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Response to: 'The antibody response against human and chimeric anti-TNF therapeutic antibodies primarily targets the TNF binding region’ by Rinaudo-Gaujous et al
  1. K A van Schie1,2,
  2. M H Hart1,2,
  3. E R de Groot1,2,
  4. S Kruithof1,2,
  5. L A Aarden1,2,
  6. G J Wolbink1,2,3,
  7. T Rispens1,2
  1. 1Department of Immunopathology, Sanquin Research, Amsterdam, The Netherlands
  2. 2Landsteiner Laboratory, Academic Medical Centre, University of Amsterdam, Amsterdam, The Netherlands
  3. 3Jan van Breemen Research Institute | Reade, Amsterdam, The Netherlands
  1. Correspondence to Dr T Rispens, Department of Immunopathology, Sanquin Research, Sanquin Blood Supply, Plesmanlaan 125, Amsterdam 1066 CX, The Netherlands; T.rispens{at}

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Assessment of clinically relevant immunogenicity is a much-debated topic. With respect to the neutralising capacity of antidrug antibodies (ADAs) to tumour necrosis factor (TNF) blockers, we recently demonstrated that the vast majority of antibodies in fact compete with TNF binding.1 Therefore, we are pleased to find this notion further supported by the letter of Rinaudo-Gaujous et al.2

The aim of our study was to quantify to which extent ADAs were neutralising. Using the TNF competition assay, we concluded that >90% (90.2–99.3%, n=34) of all ADAs could neutralise the drug. A strong correlation between ADA titres determined with the antigen binding test (which measures all ADA) and ADA titres determined with the WEHI bioassay (which measures neutralising antibodies) confirmed this conclusion. This neutralising effect of ADA was nicely reproduced by Rinaudo-Gaujous et al using an ADA ELISA and the reporter HEK-Dual TNF cell line, although only a qualitative correlation was shown. Furthermore, many studies over the last 10 years have demonstrated a link between antibodies to infliximab and loss of response in various patient groups, including Baert et al,3 Bendtzen et al,4 Pascual-Salcedo et al,5 Wolbink et al6 and Bito et al.7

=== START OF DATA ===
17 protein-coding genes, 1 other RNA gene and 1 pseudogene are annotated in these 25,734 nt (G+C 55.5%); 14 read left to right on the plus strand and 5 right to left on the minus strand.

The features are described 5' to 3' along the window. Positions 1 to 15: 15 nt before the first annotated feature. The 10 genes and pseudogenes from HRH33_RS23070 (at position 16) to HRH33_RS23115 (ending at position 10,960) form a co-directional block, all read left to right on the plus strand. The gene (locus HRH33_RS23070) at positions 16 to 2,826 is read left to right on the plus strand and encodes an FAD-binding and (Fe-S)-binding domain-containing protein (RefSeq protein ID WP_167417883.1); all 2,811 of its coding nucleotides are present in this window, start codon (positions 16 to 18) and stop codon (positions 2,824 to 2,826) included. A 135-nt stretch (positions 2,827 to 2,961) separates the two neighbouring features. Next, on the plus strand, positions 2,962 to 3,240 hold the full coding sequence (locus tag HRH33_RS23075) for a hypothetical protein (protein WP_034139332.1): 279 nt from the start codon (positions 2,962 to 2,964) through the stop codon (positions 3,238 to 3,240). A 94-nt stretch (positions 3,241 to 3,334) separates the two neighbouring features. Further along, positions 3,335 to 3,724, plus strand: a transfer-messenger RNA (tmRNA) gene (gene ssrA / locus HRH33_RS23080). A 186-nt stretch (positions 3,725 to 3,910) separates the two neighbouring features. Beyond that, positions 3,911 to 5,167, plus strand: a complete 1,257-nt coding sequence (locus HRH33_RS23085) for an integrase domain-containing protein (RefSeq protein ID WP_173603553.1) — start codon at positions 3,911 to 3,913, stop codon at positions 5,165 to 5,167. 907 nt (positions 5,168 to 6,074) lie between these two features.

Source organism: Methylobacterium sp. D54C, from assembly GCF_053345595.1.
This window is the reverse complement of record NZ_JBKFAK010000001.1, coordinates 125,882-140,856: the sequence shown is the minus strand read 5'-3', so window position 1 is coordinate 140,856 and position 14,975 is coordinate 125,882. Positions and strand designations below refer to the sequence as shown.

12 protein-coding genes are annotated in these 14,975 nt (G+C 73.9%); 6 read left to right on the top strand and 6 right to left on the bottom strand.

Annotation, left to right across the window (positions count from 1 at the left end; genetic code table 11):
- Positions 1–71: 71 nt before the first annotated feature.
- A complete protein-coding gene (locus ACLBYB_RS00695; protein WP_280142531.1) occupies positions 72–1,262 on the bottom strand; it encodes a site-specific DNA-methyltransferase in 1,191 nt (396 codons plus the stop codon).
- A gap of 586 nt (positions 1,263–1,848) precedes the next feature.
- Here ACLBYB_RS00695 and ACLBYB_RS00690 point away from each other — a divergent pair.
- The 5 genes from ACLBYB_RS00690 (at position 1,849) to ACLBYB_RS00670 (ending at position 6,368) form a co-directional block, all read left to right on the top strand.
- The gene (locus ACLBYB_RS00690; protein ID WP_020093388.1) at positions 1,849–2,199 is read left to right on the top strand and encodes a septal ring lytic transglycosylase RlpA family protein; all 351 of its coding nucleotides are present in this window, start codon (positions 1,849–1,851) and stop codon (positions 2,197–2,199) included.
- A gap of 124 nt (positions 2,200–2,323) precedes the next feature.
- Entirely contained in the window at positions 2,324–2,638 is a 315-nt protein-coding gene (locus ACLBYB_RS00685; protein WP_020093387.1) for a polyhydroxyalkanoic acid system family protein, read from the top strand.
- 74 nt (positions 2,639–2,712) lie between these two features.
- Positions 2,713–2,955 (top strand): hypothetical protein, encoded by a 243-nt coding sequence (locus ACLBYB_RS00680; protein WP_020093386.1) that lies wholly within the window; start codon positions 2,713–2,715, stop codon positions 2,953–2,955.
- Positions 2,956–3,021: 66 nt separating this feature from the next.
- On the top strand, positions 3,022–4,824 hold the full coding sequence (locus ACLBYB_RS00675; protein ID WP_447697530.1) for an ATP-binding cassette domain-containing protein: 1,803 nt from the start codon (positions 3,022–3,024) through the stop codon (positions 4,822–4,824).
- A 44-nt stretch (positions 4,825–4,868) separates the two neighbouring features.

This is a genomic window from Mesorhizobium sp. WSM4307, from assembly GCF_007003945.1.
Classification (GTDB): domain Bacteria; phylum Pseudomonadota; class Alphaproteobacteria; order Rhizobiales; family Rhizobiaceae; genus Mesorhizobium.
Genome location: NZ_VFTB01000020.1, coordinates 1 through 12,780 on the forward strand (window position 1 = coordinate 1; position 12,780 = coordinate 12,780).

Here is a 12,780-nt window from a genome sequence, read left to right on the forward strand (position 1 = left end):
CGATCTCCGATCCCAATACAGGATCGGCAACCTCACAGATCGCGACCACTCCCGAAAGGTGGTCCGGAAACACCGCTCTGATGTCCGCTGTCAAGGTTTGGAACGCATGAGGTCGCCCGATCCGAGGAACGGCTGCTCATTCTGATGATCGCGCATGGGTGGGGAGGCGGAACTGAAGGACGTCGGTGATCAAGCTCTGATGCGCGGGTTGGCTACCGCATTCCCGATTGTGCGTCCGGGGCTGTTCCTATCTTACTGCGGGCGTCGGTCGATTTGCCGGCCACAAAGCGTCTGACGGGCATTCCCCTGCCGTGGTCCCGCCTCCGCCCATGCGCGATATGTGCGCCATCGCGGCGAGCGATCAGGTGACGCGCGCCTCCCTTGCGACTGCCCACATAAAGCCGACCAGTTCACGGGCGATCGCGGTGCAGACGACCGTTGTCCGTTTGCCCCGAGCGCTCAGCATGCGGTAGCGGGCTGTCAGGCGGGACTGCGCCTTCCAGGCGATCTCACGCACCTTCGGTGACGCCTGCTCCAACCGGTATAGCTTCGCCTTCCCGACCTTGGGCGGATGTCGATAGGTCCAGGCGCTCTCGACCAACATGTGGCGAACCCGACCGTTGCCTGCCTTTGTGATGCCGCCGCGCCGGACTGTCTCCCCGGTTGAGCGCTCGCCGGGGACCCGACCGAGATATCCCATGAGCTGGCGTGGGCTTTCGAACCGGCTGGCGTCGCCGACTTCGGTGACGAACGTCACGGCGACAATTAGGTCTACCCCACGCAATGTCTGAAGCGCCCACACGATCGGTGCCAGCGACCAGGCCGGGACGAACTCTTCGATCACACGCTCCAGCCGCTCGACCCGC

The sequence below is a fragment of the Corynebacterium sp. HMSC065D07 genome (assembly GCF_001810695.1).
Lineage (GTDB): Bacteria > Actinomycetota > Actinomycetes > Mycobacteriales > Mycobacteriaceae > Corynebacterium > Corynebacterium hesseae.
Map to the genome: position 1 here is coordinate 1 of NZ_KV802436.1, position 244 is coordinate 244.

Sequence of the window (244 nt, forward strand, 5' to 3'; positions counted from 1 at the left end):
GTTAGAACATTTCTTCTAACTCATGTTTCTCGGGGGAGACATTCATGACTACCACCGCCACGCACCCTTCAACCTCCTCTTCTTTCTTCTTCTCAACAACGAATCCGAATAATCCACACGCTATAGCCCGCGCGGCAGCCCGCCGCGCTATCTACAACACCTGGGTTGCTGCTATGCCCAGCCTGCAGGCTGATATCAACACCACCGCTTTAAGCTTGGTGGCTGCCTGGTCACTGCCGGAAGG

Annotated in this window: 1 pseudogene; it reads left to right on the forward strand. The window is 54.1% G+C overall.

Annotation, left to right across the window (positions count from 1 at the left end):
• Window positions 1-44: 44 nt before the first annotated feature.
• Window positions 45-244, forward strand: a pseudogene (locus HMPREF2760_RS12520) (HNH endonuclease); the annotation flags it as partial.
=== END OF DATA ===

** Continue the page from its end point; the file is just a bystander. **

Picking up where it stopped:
Together with our conclusion that most ADAs bind infliximab on or close to the TNF binding site and thereby compete with TNF, these results imply that to measure the ADA titre the bioassays that are only sensitive to neutralising ADA will give virtually the same results as the assays that measure binding ADA. Our study found this high neutralising capacity not only for antibodies to infliximab but also for antibodies to adalimumab, certolizumab and golimumab. These results suggest an immunodominant role for the TNF binding site of anti-TNF therapeutic antibodies.

As Rinaudo-Gaujous et al pointed out, the neutralising ADA level is an important measurement for drug activity. We would like to stress that by measuring the level of free or active drug also the direct impact of neutralising ADA will be measured since drug bound by neutralising ADA will remain undetected. Several groups have found a correlation between infliximab trough levels and clinical effect.8–10 Monitoring primarily the level of infliximab would therefore be sufficient to determine whether the therapy is still effective or not. In case the drug levels are low or non-existent, additionally the ADA titre can be measured to ascertain if this is due to immunogenicity.


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  • Competing interests None.

  • Provenance and peer review Commissioned; internally peer reviewed.

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